Speculating about why politicians push more more gun control

Allysia Finley has this interesting take on why politicians push more gun control.



Blogger Robert L. said...

John Lott -- I suppose here is as good a place as any to post a comment, bringing to your attention that the e-book version of "More Guns, Less Crime" does not have links activated to the footnotes. This really detracts from the experience of reading your book, as your research greatly amplifies your arguments. I hope you can please bring this to the attention of the publisher and have it changed? Thanks. Keep up the great work.

1/19/2013 6:10 PM  
Blogger Inspector Clouseau said...

What I find fascinating about the whole gun control / right to bear arms debate is that it seems to me that virtually all of the positions taken, and arguments pro and con, essentially boil down to the following: how relatively close one perceives evil to be in their midst. \

Depending on one's geographical location, population density, experience, age and size of family, prior threats, availability of law enforcement assistance, etc., I can understand reasonable people having differences on the continuum with respect to their position. What I fail to comprehend is how members of one party can take one generally agreed upon position, and members of the other party can take one generally agreed upon opposite position.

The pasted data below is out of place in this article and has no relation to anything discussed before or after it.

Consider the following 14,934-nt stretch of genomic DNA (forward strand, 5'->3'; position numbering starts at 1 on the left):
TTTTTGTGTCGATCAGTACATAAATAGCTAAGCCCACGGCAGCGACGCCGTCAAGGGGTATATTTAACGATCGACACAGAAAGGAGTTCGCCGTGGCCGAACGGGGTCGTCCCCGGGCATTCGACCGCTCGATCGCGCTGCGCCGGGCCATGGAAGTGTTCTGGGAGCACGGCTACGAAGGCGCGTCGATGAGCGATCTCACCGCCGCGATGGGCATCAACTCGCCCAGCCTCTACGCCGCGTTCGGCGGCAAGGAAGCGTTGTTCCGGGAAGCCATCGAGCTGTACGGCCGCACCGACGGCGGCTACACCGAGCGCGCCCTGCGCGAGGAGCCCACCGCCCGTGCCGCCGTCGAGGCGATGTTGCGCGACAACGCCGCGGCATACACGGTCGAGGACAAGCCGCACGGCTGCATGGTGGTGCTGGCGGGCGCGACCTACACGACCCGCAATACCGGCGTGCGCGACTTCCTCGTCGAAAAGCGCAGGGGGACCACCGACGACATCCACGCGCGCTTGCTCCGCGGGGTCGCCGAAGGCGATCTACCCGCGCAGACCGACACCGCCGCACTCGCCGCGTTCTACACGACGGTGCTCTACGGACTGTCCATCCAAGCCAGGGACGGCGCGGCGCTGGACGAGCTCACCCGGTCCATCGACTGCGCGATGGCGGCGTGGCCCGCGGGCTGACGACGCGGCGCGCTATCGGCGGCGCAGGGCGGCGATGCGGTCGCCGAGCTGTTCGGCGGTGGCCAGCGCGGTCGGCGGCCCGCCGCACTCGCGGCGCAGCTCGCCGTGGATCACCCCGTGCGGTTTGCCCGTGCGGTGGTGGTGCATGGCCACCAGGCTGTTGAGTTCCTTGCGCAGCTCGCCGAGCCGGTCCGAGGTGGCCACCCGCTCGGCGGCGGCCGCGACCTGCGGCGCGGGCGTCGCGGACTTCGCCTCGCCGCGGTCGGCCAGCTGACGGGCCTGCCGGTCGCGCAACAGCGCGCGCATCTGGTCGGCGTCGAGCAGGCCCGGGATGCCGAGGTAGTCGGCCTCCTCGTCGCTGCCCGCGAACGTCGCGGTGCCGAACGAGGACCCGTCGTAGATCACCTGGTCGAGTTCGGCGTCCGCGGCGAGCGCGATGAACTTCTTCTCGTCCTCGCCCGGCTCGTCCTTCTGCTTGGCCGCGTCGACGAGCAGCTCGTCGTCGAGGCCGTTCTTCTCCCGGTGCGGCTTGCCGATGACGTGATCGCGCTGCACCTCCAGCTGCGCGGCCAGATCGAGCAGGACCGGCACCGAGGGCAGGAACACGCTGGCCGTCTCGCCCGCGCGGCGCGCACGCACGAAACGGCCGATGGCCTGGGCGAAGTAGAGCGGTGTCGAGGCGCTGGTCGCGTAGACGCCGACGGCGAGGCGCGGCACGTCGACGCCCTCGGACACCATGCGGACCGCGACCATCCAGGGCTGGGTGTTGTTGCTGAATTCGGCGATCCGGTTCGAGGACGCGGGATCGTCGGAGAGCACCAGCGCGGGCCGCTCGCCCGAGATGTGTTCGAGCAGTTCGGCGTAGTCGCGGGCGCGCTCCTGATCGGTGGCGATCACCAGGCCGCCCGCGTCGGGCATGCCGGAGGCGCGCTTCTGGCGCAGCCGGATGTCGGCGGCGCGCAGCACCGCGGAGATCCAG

That doesn't make any sense to me. Not only is that illogical; it can't even be explained by emotion or passion. Lining up on one side of that issue or the other seems to me ought to be an individual, personal position, not a party position.

1/19/2013 9:30 PM  
Blogger Suburban said...

Inspector Clouseau,

I really don't see it that way. Most of the Democrats seem to be hard-line against gun owners on the subject of civilian gun ownership. The Republicans, as of the last 20 years or so, have been waffling. Even on budgets, and spending, the Republicans often give in to the demands of Democrats.

Look at the spending of the George W. Bush administration. Not exactly what most would call " fiscal conservative."

The 2012 "Fiscal Cliff" compromise resulted in increased taxes, and very little in reduced spending.

This is the whole reason for the Tea Party. People were seeing that no matter which of the two major parties won the election, they still wouldn't get what they wanted; what they thought was needed in this country. Some Tea Party people were elected to congress as Republicans, but I think that as time goes by, we might see more breaks from the 2-party system that we've had. At least, I kind of hope so, because I really don't want to have to chose between a soft right-of-center Republican, and another hard-left Democrat in 2016.

1/20/2013 9:36 PM  

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